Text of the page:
A growing interest and use of crime mapping and analysis among practitioners and academics alike, the potential impact that geocoding results can have on the spatio-temporal analysis of crime, and a sparse literature in this area gave rise to the current study, which was divided into two complementary components.
The aim of the first component of our research was to investigate the relationship between reference data and geocoding quality for crime analysis, whereas the second component of our research was designed to determine the impact of data quality on predictive hotspot mapping techniques. Approximately 400,000 crime incident records from six large law enforcement jurisdictions in the U.S. were analyzed: Arlington Police Department (TX), Albuquerque Police Department (NM), Charlotte-Mecklenburg Police Department (NC), Las Vegas Metropolitan Police Department (NV), San Diego County Sheriff’s Office (CA), and Tampa Police Department (FL).
Completeness and positional accuracy of geocoding results was assessed across several crime types as well as different levels of input address quality, using both commercial and non-commercial street network reference data. Results suggest that 1) the type of reference data (e.g., streets, parcel centroids, or address points) used in the geocoding process affects geocoding quality; 2) match rates vary by crime type and are influenced greatly by the quality of input addresses; 3) the type of reference data in conjunction with crime type influences geocoding quality considerably; 4) the type of reference data used in the geocoding process affects geocoding quality, measured in terms of positional accuracy; and 5) positional accuracy of geocoded crime incidents is influenced greatly by crime type.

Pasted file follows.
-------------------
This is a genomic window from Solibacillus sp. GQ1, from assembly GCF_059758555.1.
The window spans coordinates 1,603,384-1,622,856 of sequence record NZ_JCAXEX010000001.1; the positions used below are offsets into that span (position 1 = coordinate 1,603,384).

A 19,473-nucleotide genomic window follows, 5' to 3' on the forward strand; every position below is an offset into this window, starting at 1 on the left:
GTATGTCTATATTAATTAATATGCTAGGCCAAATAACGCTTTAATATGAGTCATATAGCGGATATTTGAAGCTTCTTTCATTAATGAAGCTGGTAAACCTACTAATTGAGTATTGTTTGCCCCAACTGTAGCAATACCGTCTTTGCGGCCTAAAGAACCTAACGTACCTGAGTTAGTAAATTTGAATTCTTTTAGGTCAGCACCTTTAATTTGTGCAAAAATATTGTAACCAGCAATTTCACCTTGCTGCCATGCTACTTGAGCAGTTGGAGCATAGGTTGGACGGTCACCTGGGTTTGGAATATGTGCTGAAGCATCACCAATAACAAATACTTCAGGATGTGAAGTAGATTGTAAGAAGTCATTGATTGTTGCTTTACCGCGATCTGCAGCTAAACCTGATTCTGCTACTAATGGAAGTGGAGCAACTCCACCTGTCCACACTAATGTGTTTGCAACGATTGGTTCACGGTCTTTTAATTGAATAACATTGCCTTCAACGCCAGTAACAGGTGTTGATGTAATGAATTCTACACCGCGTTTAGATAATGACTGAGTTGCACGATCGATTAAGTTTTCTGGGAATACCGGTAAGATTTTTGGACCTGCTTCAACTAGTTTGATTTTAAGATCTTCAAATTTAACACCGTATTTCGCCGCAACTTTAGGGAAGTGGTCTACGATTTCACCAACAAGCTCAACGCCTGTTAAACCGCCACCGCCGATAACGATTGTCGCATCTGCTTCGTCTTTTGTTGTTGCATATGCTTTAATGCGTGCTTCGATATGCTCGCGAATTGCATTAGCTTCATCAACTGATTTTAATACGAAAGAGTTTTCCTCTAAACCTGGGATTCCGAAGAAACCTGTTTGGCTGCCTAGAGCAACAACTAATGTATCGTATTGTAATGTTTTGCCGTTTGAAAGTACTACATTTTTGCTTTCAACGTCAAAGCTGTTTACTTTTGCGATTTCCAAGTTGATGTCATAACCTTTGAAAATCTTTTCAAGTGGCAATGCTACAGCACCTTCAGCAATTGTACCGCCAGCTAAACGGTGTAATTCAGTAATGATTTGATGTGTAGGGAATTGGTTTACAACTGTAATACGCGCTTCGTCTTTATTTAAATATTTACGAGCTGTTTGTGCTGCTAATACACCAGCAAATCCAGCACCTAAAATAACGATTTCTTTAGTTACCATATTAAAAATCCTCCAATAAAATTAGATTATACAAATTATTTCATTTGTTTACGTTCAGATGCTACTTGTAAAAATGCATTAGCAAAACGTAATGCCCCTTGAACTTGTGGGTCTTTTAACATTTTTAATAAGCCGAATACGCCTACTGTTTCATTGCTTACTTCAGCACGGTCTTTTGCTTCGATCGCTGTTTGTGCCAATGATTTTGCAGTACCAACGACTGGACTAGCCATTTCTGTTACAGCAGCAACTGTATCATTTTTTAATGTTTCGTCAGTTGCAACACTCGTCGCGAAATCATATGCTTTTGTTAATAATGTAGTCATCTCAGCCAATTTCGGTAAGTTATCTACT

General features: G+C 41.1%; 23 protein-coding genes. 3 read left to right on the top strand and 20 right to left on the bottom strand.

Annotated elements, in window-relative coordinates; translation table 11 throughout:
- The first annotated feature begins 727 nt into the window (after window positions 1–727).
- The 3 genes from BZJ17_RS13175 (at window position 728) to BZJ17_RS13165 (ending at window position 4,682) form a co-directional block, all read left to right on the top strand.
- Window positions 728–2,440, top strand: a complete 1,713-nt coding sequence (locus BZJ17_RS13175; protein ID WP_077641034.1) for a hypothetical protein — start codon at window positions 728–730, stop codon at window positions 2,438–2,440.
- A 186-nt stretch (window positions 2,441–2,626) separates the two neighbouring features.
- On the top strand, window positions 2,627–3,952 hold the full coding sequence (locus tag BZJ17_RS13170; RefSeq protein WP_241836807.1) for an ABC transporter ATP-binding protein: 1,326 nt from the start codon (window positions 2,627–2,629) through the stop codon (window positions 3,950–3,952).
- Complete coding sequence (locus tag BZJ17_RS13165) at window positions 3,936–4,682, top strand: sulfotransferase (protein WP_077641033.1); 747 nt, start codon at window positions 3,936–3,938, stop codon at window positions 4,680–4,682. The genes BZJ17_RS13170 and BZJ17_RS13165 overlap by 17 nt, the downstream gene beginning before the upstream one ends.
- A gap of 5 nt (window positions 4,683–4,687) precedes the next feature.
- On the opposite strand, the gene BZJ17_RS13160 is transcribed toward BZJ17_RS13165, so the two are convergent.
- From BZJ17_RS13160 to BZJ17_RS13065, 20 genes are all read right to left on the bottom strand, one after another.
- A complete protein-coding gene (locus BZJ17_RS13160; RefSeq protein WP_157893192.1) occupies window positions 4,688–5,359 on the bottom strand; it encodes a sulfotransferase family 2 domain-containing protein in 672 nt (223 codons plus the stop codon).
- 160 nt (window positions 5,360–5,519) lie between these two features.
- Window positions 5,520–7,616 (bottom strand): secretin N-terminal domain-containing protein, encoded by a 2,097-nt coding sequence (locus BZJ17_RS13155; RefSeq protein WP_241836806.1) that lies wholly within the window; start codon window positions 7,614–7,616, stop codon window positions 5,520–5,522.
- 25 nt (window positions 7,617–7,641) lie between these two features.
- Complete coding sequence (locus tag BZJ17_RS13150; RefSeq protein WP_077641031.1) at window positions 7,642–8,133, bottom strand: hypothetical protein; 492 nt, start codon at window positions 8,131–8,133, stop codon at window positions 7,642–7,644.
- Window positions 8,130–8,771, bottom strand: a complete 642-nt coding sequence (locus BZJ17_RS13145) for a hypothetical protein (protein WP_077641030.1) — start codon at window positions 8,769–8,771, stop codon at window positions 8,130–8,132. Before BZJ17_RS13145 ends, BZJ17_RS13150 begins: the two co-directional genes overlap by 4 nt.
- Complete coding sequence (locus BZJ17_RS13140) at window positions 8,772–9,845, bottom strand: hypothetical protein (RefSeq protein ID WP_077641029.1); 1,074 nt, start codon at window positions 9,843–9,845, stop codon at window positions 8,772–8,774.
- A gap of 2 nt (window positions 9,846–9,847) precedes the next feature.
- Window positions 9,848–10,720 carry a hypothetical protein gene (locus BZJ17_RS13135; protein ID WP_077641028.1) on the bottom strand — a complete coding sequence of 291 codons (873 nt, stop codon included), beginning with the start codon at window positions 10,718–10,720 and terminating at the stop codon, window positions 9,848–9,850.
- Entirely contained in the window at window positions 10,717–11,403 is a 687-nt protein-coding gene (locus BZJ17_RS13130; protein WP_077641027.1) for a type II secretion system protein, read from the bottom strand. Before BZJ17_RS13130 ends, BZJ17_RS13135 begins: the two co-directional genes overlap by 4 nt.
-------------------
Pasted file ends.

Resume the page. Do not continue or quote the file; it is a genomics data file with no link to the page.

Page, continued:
Predictive accuracy of hotspot maps was based on three metrics, including hit rate, Predictive Accuracy Index (PAI), and Recapture Rate Index (RRI). Findings show that the effect of geocoding quality on predictive hotspot crime mapping varies by crime type, urban morphology, and technique, as well as parameter settings associated with them. More importantly, findings suggest that the effect of geocoding quality on predictive hotspot mapping is complex and often mitigated by many of the aforementioned factors.
In sum, findings suggest that no one predictive hotspot mapping technique is superior to any other.
The study’s contribution to the literature, limitations, and implications for future research are discussed. More importantly, specific recommendations related to both geocoding and hotspot analyses are offered.